I have heard PhD students are typically harsher reviewers for academic manuscripts than established researchers. They look for reasons to reject a paper, while more experienced reviewers look for reasons to accept. I lack the experience to say how true this is, but it makes intuitive sense to me.
Academia can be a rough place. Method papers describe how perfectly executed studies should look, reading only accepted publications in top venues creates the impression that is how every paper must be and reviewer responses can be devastating. I had the good fortune to meet very polite reviewers so far, but I have also seen feedback for other papers that would have destroyed me for weeks.
Recently, we had a paper accepted and a small, positive sidenote has been in my mind over since:
The manuscript is easy to read, the flow of its logic is clear, and the findings are presented with the necessary disclaimers and tentativeness required in such an exploratory study.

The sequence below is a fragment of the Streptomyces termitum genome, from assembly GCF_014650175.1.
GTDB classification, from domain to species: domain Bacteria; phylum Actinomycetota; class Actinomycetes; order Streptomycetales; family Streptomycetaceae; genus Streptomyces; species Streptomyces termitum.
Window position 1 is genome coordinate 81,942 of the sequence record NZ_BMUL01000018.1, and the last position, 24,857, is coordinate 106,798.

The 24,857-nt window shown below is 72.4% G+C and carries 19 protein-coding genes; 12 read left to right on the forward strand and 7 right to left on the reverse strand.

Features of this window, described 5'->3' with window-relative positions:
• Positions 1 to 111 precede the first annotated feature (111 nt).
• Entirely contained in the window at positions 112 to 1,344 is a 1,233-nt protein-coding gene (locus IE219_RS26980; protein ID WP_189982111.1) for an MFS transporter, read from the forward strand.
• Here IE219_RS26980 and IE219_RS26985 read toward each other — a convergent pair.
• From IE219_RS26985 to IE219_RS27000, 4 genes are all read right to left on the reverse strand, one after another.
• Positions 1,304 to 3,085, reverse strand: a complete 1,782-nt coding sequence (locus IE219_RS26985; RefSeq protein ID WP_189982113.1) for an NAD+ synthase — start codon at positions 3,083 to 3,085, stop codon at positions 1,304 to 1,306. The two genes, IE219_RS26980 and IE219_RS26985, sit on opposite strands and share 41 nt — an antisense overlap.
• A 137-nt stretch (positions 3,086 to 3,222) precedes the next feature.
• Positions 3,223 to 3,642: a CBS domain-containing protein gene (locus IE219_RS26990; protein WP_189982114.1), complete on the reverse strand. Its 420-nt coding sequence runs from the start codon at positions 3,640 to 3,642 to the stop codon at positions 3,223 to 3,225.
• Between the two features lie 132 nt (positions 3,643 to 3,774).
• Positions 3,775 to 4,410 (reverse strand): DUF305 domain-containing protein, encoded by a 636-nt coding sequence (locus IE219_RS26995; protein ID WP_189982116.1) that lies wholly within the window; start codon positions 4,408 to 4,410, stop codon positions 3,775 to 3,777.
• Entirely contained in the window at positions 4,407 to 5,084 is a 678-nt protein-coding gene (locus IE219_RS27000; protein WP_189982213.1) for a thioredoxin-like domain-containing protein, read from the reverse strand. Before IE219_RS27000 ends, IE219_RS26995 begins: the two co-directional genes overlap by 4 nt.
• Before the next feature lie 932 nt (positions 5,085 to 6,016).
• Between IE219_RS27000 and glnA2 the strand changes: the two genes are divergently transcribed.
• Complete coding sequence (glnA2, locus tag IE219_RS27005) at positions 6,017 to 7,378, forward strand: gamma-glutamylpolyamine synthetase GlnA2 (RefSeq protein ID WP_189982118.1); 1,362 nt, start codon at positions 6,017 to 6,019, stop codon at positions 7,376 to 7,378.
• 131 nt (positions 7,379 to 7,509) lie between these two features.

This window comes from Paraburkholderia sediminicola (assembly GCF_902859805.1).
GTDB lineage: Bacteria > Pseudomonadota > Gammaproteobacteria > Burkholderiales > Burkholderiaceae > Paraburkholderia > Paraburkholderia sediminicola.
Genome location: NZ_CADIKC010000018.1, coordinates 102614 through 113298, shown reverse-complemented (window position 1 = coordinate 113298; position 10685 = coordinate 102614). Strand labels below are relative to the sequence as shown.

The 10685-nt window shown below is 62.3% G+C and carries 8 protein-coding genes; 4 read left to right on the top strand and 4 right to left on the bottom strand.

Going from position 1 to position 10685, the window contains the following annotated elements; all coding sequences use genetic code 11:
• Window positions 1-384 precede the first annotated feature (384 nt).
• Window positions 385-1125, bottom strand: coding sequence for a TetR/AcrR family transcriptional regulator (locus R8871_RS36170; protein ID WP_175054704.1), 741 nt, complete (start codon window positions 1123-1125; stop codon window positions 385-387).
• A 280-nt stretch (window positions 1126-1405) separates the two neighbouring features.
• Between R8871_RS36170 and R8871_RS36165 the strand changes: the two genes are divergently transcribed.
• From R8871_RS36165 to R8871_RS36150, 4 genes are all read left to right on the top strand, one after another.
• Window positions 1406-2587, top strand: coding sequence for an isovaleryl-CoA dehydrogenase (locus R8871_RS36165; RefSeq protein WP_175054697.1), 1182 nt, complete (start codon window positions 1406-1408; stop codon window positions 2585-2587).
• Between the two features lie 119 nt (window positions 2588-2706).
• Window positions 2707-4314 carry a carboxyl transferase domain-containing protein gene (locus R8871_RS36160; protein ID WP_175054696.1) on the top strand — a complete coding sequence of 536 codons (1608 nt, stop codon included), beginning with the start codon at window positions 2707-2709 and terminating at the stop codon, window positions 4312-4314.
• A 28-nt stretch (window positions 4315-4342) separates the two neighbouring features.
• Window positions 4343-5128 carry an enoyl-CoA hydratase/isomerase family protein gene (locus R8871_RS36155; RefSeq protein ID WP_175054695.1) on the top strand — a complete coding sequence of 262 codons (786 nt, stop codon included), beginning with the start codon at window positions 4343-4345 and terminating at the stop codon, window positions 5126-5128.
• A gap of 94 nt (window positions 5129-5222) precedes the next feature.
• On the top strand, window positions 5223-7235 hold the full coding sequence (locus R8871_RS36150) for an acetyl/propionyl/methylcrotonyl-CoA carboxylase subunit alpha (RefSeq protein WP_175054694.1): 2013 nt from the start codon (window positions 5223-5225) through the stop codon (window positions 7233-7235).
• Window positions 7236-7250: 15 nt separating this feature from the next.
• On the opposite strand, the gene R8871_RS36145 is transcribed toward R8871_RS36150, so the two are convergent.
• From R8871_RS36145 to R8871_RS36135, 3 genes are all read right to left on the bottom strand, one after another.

I always have a hard time reading my own writing towards the end. Every issue and awkward expression jumps out at me. But reading some positive feedback, from someone who can speak freely because they are anonymous, is balsam on the imposter syndrome battled soul. And it left enough of an impact that I am thinking about it still, weeks after I’ve read it.
I mainly write reviews for source code, but the experience left an impression on me. I will try to include some explicit, positive feedback for all future reviews and highlight the positive contributions as well. You never know who needs to read it.
Thank you, reviewer 3. I needed that.